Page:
The EU should prepare for the possibility of the default or defection from the euro zone of some of its members, something which if prepared correctly would not cause a financial crisis and would allow the countries concerned to escape the vicious cycle of austerity and recession, argues George Soros.
George Soros is a prominent financier, philanthropist and political activist. He chairs Soros Fund Management and the Open Society Institute.
"To resolve a crisis in which the impossible has become possible, it is necessary to think the unthinkable. So, to resolve Europe's sovereign-debt crisis, it is now imperative to prepare for the possibility of default and defection from the euro zone by Greece, Portugal and perhaps Ireland.
In such a scenario, measures will have to be taken to prevent a financial meltdown in the euro zone as a whole. First, bank deposits must be protected. If a euro deposited in a Greek bank [were] lost through default and defection, a euro deposited in an Italian bank would immediately be worth less than one in a German or Dutch bank, resulting in a run on the deficit countries' banks.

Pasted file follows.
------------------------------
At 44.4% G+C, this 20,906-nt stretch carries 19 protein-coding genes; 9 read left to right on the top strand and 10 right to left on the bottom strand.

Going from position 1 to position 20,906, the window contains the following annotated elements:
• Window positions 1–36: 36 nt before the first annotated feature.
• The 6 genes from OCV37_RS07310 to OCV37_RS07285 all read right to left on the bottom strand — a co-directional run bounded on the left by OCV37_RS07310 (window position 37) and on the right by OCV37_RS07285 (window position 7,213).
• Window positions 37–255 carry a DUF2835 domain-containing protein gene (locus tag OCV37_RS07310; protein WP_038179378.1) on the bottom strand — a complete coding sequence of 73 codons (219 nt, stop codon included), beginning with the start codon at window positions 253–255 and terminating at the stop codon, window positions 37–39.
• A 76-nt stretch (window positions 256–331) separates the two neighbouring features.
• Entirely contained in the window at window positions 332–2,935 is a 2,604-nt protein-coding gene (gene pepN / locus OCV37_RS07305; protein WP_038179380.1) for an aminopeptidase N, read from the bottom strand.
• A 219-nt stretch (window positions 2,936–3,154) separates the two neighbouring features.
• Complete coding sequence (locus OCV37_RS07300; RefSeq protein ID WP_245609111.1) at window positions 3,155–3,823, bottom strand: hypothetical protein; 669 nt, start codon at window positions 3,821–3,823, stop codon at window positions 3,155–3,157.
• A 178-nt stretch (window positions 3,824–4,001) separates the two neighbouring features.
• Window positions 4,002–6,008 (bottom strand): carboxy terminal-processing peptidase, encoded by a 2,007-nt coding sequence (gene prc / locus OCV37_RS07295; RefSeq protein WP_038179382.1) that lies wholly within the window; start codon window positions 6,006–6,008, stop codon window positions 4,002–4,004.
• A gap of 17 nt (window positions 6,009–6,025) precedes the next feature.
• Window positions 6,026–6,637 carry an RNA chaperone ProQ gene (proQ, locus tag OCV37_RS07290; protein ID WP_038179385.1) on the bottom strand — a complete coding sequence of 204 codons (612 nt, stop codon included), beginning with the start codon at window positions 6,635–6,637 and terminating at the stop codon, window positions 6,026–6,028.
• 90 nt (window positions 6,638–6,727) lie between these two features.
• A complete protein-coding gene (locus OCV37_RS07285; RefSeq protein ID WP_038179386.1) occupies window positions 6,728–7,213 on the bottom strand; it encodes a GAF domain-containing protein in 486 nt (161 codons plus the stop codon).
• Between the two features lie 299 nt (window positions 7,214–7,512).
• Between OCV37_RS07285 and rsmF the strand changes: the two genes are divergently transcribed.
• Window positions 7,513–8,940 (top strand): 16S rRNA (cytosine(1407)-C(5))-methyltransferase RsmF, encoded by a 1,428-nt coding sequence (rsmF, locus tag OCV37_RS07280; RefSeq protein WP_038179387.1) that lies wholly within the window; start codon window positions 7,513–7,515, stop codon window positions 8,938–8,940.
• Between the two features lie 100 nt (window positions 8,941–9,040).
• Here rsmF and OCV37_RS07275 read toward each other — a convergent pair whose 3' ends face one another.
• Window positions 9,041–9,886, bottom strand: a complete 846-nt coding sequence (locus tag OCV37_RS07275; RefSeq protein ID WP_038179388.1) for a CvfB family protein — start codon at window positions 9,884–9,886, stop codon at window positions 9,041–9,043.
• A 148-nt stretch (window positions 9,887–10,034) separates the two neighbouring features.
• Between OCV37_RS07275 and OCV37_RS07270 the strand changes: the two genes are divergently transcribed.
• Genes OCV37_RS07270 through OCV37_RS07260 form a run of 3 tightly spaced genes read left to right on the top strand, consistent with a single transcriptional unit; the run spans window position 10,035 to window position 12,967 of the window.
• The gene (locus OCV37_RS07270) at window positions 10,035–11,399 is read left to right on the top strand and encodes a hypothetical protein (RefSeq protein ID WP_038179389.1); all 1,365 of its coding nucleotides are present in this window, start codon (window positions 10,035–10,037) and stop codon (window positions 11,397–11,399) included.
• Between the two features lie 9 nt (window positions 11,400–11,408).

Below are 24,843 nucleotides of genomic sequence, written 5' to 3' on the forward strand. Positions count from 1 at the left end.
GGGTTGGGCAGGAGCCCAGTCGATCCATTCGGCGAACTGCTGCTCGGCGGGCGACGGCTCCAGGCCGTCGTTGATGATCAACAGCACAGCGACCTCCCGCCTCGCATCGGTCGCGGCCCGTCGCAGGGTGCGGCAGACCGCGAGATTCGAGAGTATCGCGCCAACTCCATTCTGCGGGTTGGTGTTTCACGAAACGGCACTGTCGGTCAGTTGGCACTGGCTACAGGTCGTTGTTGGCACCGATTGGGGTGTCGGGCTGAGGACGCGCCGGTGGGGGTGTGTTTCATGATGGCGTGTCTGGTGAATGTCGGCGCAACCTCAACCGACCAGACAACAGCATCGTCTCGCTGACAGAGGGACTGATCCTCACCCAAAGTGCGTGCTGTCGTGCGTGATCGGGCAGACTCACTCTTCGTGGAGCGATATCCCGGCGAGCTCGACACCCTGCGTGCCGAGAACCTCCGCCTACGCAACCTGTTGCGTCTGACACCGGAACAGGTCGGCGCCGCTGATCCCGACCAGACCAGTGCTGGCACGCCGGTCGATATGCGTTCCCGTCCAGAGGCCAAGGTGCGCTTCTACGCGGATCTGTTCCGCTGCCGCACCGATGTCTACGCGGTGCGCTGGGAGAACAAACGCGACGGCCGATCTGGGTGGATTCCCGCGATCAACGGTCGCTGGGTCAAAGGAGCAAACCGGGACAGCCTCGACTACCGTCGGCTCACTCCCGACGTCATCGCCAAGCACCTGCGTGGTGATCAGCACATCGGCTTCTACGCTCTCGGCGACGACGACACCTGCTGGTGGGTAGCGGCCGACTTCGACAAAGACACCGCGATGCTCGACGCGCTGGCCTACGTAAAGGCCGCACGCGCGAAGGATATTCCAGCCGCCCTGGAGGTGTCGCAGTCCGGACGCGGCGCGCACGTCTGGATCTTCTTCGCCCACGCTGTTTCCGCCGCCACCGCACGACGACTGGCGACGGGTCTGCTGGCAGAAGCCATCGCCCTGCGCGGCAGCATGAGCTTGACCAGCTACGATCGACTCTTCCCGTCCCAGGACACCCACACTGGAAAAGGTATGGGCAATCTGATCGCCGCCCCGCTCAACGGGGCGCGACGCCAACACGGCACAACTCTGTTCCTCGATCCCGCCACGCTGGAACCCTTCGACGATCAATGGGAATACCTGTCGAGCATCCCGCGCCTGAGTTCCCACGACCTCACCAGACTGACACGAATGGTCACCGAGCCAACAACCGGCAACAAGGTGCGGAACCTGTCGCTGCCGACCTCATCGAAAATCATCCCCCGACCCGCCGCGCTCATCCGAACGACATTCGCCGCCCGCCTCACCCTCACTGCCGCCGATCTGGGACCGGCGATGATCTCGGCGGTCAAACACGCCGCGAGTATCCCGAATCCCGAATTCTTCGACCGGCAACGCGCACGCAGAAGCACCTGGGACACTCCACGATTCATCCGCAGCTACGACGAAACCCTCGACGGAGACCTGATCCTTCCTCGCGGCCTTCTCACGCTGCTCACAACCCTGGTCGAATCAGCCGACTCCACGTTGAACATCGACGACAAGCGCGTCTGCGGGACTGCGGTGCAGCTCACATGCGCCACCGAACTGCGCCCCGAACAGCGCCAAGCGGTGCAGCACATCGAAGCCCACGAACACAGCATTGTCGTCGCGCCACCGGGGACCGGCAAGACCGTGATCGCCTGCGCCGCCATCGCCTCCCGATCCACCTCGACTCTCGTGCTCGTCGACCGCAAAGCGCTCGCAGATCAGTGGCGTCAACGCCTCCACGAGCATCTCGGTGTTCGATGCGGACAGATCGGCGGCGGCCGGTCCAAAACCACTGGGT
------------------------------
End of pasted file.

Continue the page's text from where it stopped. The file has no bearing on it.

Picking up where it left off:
Moreover, some banks in the defaulting countries would have to be kept functioning in order to prevent economic collapse. At the same time, the European banking system would have to be recapitalised and put under European, as distinct from national, supervision.
Finally, government bonds issued by the euro zone's other deficit countries would have to be protected from contagion (the last two requirements would apply even if no country defaulted).
All of this would cost money, but, under the existing arrangements agreed by the euro zone's national leaders, no more money is to be found. So there is no alternative but to create the missing component: a European treasury with the power to tax and, therefore, to borrow. This would require a new treaty, transforming the European Financial Stability Facility (EFSF) into a full-fledged treasury.
But this presupposes a radical change of heart, particularly in Germany. The German public still thinks that it has a choice about whether to support the euro. That is a grave mistake.
The euro exists, and the global financial system's assets and liabilities are so intermingled on the basis of the common currency that its collapse would cause a meltdown beyond the capacity of the German authorities – or any other – to contain.
The longer it takes for the German public to realise this cold fact, the higher the price that they, and the rest of the world, will have to pay.
The question is whether the German public can be convinced of this argument. Chancellor Angela Merkel may not be able to persuade her entire coalition of its merits, but she could rely on the opposition to build a new majority in support of doing what is necessary to preserve the euro. Having resolved the euro crisis, she would have less to fear from the next election."
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Published in partnership with Project Syndicate